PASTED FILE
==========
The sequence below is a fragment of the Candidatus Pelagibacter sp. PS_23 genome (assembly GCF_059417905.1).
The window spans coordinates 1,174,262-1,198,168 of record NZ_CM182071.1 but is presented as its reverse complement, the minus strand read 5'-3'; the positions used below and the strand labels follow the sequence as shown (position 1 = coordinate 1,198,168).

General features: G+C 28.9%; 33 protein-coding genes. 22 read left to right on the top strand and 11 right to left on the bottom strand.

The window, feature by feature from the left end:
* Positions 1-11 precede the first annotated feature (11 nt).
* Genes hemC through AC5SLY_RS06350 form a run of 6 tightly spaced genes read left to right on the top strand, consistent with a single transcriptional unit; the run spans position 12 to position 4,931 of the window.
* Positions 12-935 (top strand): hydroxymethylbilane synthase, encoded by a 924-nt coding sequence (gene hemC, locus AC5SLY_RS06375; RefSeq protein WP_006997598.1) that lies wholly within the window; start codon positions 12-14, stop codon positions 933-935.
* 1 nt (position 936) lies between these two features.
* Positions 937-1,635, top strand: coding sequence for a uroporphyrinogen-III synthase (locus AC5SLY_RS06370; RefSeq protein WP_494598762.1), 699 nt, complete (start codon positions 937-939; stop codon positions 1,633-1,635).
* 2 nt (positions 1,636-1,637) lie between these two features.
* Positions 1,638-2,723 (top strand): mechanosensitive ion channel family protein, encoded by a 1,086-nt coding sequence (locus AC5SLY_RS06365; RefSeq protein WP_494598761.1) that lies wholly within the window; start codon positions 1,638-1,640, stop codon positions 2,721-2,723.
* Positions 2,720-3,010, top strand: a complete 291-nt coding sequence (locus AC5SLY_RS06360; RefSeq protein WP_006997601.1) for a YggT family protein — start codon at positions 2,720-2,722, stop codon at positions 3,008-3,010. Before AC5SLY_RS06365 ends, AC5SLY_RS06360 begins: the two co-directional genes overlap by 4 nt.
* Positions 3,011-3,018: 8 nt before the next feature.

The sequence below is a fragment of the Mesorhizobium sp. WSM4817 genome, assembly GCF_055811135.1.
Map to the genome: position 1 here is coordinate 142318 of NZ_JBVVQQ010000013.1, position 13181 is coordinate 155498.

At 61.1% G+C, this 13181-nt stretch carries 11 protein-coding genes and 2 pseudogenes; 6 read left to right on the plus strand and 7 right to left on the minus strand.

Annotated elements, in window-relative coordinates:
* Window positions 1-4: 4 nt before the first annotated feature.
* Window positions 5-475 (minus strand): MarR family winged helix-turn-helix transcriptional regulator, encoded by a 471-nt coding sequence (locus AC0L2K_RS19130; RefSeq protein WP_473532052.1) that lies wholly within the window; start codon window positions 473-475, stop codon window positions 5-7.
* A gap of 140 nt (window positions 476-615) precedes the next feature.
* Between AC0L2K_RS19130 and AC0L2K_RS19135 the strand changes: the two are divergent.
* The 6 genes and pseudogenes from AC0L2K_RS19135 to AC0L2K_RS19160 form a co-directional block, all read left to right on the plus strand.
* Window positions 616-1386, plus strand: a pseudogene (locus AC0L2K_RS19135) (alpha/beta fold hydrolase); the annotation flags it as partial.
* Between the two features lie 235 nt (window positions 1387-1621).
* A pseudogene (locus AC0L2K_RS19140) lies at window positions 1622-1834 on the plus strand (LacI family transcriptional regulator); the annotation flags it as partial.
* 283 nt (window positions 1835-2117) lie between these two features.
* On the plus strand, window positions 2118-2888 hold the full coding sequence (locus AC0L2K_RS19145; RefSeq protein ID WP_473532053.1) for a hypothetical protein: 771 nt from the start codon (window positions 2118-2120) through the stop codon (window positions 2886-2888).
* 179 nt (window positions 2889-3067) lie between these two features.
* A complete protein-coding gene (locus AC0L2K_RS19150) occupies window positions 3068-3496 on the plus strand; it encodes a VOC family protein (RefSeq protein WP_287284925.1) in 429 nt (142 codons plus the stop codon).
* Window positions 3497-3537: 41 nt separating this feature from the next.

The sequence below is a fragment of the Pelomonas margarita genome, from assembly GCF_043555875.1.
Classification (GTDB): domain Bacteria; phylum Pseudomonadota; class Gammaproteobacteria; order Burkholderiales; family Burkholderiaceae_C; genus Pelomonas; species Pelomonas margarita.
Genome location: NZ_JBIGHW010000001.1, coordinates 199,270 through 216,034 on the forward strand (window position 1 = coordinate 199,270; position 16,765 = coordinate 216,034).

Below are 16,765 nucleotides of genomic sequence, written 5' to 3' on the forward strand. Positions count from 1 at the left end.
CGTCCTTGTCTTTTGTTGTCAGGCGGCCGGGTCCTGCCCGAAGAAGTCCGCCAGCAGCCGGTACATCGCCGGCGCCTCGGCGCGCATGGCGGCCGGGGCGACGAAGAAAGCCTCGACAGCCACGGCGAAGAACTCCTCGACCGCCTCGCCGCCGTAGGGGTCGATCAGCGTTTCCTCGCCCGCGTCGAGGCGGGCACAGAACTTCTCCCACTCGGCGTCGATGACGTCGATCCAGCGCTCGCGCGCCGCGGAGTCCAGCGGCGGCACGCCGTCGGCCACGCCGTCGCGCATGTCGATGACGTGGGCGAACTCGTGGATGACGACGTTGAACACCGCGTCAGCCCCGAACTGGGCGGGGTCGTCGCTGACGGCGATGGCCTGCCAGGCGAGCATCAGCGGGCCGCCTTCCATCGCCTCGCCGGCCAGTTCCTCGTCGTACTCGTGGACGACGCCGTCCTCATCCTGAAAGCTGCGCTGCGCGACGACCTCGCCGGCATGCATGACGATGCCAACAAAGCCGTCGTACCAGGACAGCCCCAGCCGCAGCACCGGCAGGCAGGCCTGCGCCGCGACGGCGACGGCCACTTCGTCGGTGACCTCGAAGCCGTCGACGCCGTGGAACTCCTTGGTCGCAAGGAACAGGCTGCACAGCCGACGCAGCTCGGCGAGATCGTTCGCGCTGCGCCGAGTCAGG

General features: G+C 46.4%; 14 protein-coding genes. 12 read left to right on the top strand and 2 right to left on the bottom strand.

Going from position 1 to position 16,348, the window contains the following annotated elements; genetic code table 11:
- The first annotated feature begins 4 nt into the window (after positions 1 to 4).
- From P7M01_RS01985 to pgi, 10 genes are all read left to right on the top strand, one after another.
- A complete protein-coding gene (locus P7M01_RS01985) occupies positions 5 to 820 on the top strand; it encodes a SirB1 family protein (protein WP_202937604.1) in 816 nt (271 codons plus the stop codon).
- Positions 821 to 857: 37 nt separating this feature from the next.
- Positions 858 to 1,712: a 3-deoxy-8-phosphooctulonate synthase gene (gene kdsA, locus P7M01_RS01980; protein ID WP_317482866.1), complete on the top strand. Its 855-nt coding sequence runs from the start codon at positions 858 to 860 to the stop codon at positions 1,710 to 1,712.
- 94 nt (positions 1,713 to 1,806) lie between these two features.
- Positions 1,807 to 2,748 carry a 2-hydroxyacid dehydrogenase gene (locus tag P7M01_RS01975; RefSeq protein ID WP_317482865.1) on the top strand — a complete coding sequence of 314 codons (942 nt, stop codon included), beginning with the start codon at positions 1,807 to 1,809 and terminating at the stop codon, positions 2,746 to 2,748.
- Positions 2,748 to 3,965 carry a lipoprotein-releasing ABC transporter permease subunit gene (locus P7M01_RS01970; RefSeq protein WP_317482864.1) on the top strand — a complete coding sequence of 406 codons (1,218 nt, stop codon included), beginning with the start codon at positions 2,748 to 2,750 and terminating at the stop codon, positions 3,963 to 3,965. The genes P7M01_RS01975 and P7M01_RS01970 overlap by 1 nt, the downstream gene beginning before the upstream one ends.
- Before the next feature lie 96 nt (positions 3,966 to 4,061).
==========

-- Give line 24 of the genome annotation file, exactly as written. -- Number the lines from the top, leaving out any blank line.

* Between the two features lie 235 nt (window positions 1387-1621).